In Colorado, Two Laws Protect Grandparents' Rights
Under the Children’s Code, grandparents may request visitation after their grandchild’s family life has been disrupted by divorce or separation. Even in cases where the parental rights have been granted to someone other than their own child, or when the parent who is their child dies, grandparents may still seek visitation by petitioning the court under the Children’s Code. However, such a petition may only be filed once every two years, and the grandparents must notify all parties who have an interest in the matter. In all cases, the best interests of the child will be paramount in the eyes of the court.
A second law, the UDMA, allows grandparents to seek parental rights and responsibilities in situations where the child is no longer in the care of either parent, or when the grandparents have already had the child in their physical custody for six months or more. In order to file a petition under UDMA, the child must either be living in the care of their grandparents currently, or have lived in their care within the past six months. Like the Children’s Code law, the grandparents must provide notice of their petition to all interested parties. A formal hearing will take place, which will decide whether it is in the best interests of the child to grant parental rights and responsibilities to the grandparents.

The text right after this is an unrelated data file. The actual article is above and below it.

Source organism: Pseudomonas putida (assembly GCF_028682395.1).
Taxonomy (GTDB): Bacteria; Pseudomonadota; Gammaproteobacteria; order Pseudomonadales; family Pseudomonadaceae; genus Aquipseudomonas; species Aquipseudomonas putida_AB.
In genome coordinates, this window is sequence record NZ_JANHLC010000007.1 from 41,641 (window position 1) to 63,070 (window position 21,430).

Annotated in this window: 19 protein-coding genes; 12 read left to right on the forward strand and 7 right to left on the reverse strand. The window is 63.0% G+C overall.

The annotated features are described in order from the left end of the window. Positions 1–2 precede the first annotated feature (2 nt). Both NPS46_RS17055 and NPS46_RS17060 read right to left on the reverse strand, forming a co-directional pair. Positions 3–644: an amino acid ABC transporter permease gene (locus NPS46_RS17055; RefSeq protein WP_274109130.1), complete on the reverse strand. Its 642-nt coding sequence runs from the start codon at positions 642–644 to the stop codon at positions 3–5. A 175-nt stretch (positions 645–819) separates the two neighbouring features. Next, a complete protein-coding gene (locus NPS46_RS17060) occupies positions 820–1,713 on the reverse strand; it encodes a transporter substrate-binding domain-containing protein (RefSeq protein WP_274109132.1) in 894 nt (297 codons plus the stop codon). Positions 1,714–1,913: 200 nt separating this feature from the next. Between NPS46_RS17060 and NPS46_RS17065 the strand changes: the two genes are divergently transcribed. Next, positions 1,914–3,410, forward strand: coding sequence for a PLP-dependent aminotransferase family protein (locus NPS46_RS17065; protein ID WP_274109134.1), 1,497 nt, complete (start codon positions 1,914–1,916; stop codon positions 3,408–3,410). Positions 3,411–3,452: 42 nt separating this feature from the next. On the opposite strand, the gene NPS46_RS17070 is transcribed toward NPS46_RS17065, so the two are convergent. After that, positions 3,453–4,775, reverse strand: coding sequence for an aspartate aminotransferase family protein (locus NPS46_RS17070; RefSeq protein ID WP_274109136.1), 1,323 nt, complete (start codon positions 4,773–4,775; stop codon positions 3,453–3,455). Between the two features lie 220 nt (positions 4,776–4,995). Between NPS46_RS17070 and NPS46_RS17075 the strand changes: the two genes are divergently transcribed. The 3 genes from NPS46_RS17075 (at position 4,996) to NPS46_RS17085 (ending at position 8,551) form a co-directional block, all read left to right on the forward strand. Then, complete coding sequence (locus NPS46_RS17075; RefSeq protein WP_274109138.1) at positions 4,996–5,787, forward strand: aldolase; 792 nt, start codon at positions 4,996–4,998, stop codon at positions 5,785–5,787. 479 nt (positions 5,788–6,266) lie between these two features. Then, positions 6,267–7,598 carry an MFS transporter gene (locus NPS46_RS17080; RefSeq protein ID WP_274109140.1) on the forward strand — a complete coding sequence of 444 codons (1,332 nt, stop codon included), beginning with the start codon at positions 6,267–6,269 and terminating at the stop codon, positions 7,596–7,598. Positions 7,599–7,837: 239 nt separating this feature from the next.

In the eyes of Colorado courts, there is no doubt that grandparents play an important role in the lives of their grandchildren. An experienced Colorado Springs parental rights attorney will know all the ins and outs of Colorado law pertaining to grandparents’ rights, and present a convincing case to help you regain visitation with your grandchild.